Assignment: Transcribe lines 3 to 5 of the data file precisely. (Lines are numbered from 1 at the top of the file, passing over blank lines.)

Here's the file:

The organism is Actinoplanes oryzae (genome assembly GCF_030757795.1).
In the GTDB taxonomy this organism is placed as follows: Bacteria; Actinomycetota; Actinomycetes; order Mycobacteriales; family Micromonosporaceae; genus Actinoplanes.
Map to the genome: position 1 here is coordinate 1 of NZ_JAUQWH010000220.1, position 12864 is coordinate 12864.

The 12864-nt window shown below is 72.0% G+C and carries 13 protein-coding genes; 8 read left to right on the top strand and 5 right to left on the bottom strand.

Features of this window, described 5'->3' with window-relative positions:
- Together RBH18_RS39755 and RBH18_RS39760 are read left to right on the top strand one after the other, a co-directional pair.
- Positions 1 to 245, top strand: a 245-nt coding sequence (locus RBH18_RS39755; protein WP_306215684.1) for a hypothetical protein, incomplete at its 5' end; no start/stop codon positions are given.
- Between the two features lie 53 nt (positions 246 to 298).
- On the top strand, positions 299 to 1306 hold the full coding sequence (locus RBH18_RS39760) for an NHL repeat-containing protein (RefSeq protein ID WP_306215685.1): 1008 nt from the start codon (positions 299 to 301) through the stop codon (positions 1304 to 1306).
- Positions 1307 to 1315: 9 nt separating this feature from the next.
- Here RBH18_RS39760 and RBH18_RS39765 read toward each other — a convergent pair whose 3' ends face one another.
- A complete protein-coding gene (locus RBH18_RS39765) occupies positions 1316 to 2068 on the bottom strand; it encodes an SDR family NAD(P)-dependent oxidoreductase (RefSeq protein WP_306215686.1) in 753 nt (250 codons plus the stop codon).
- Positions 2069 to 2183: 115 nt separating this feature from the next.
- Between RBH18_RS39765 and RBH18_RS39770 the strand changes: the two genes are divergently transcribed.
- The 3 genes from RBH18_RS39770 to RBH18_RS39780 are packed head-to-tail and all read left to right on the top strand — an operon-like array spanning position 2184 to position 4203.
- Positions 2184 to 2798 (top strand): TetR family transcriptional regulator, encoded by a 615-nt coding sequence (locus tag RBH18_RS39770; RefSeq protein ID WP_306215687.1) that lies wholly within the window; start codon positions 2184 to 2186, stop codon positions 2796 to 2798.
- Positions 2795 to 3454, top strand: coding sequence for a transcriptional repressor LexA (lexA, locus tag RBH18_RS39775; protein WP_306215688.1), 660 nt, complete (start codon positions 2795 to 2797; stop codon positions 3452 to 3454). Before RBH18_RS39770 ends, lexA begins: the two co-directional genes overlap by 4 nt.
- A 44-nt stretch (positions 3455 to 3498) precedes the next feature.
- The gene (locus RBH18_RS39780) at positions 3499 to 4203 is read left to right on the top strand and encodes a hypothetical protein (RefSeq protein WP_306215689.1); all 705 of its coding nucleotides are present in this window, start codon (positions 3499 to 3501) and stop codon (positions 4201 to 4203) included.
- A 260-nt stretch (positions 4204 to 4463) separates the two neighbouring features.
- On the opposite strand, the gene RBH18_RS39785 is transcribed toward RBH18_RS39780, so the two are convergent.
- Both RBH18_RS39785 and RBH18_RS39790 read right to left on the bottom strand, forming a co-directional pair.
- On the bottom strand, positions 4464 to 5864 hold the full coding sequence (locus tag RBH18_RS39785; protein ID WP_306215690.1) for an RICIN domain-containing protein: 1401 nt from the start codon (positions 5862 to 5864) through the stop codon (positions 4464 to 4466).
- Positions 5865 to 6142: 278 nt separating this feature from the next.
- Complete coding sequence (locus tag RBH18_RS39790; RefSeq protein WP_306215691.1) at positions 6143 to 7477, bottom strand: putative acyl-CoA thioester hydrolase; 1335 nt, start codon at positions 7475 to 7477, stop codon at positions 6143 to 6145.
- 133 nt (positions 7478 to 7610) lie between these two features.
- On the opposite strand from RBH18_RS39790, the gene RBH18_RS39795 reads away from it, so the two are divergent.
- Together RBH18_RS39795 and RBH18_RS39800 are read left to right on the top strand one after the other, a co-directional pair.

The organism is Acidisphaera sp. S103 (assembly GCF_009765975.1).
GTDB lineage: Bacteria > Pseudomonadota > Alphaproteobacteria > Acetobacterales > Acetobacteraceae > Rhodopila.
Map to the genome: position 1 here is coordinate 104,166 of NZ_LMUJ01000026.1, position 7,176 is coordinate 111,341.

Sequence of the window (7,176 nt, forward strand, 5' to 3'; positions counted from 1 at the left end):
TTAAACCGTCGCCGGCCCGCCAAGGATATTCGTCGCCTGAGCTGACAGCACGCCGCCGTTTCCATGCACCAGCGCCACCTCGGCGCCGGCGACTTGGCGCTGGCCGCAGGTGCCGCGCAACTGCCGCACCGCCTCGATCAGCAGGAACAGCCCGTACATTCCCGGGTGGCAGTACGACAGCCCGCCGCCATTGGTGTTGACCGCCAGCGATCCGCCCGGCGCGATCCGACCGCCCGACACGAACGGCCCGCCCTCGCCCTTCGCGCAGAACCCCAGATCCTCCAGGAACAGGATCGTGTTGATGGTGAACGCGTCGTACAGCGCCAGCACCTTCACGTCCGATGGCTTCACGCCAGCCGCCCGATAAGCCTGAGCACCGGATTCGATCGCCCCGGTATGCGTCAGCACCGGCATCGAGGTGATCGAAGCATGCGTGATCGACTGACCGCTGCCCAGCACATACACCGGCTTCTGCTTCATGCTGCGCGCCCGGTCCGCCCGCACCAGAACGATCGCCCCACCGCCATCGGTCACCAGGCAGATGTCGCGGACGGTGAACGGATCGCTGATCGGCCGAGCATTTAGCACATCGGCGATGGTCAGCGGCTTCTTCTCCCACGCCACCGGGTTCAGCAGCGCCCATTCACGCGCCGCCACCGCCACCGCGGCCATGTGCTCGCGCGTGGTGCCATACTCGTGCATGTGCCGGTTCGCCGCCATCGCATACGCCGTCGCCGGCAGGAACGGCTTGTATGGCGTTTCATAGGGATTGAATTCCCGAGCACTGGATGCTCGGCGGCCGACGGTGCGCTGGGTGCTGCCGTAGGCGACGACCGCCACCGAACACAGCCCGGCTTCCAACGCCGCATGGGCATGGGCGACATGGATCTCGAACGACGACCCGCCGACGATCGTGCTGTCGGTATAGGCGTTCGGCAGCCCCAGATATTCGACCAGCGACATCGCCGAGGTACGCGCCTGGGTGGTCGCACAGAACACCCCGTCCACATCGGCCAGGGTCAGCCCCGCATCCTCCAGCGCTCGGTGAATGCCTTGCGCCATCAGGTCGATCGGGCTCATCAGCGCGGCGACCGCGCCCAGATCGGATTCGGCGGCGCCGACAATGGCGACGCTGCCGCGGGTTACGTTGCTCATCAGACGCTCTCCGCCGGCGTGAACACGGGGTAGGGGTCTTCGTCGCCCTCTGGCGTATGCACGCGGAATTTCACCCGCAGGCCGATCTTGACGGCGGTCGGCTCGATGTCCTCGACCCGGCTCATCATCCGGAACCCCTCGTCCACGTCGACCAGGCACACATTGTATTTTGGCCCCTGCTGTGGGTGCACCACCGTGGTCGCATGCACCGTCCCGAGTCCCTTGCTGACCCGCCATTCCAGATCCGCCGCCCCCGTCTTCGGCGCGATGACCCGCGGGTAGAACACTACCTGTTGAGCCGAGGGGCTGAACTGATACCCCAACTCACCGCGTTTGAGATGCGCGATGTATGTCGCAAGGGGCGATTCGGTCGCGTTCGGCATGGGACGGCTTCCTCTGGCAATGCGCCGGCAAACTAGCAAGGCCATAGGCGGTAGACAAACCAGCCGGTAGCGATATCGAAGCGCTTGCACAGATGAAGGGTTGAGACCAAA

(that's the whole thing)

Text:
Map to the genome: position 1 here is coordinate 1 of NZ_JAUQWH010000220.1, position 12864 is coordinate 12864.

The 12864-nt window shown below is 72.0% G+C and carries 13 protein-coding genes; 8 read left to right on the top strand and 5 right to left on the bottom strand.

Features of this window, described 5'->3' with window-relative positions: